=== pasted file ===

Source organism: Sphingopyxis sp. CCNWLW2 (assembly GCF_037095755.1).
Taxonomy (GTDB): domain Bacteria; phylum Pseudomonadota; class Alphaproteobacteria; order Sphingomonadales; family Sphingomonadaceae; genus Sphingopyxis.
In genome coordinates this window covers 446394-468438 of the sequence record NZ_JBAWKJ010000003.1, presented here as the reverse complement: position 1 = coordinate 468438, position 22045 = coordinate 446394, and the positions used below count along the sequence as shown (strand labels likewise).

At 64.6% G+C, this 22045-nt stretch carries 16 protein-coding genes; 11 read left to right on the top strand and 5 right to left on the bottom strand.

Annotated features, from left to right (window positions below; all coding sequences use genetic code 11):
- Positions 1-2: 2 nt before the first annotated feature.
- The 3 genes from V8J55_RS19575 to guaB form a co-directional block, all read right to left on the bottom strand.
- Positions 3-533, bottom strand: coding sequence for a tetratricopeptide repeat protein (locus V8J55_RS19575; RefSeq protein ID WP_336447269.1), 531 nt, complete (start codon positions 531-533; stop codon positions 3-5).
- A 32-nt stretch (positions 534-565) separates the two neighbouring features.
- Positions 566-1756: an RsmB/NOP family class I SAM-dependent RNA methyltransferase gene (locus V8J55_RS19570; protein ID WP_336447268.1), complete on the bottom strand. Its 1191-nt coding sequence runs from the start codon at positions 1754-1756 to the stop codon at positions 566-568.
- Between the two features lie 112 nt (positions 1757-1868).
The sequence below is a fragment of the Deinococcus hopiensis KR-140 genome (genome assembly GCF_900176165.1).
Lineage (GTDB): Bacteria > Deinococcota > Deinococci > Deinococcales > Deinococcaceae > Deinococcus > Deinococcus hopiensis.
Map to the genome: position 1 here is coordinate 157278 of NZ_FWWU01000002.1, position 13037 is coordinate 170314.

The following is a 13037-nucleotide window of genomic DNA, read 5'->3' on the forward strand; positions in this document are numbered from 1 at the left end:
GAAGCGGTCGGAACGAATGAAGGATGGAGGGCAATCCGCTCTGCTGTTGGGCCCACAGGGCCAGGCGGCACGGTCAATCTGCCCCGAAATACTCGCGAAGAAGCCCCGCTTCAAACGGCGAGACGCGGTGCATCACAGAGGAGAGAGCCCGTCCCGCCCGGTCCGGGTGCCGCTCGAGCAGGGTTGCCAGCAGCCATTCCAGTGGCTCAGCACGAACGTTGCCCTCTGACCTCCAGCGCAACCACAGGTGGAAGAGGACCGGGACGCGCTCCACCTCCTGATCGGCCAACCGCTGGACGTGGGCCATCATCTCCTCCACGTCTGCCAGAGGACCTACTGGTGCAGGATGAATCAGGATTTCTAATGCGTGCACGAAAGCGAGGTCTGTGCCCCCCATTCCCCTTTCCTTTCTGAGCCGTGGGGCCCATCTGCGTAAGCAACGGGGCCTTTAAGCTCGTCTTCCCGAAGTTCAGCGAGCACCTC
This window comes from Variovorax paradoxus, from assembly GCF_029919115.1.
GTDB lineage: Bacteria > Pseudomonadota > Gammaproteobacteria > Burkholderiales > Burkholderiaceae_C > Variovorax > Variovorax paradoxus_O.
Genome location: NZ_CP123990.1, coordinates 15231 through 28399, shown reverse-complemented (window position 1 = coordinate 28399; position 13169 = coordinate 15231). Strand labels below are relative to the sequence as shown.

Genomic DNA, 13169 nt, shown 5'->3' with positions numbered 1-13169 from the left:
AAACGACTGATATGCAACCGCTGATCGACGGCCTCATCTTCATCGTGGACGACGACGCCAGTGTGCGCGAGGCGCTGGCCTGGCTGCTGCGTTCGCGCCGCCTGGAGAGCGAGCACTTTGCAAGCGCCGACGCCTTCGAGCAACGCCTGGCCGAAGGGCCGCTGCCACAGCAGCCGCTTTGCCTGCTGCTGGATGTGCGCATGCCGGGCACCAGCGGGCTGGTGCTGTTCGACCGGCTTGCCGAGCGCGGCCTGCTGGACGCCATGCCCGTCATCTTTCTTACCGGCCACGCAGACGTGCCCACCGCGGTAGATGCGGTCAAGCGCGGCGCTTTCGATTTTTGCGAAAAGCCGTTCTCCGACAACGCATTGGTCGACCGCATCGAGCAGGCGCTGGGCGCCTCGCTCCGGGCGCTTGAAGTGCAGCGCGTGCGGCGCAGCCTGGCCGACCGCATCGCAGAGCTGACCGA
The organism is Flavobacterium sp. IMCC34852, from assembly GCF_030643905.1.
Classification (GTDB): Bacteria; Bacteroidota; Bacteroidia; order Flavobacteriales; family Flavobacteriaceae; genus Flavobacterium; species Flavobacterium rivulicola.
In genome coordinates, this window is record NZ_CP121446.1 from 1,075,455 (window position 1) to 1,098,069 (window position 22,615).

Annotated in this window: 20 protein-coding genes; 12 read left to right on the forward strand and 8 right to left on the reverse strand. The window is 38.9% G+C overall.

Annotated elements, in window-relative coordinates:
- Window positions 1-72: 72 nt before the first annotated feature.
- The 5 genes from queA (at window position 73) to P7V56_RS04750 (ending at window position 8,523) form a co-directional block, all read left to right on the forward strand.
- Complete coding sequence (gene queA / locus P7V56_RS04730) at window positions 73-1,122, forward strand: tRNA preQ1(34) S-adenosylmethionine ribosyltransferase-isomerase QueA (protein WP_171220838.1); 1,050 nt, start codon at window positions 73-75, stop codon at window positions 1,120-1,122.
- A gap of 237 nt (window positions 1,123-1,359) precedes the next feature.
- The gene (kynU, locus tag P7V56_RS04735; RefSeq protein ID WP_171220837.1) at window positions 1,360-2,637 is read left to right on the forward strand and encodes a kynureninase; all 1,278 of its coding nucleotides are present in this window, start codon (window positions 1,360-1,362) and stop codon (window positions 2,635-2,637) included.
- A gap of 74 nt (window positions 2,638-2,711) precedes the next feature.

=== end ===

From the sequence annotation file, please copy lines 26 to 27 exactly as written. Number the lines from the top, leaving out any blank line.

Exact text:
Annotated elements, in window-relative coordinates:
- Window positions 1-72: 72 nt before the first annotated feature.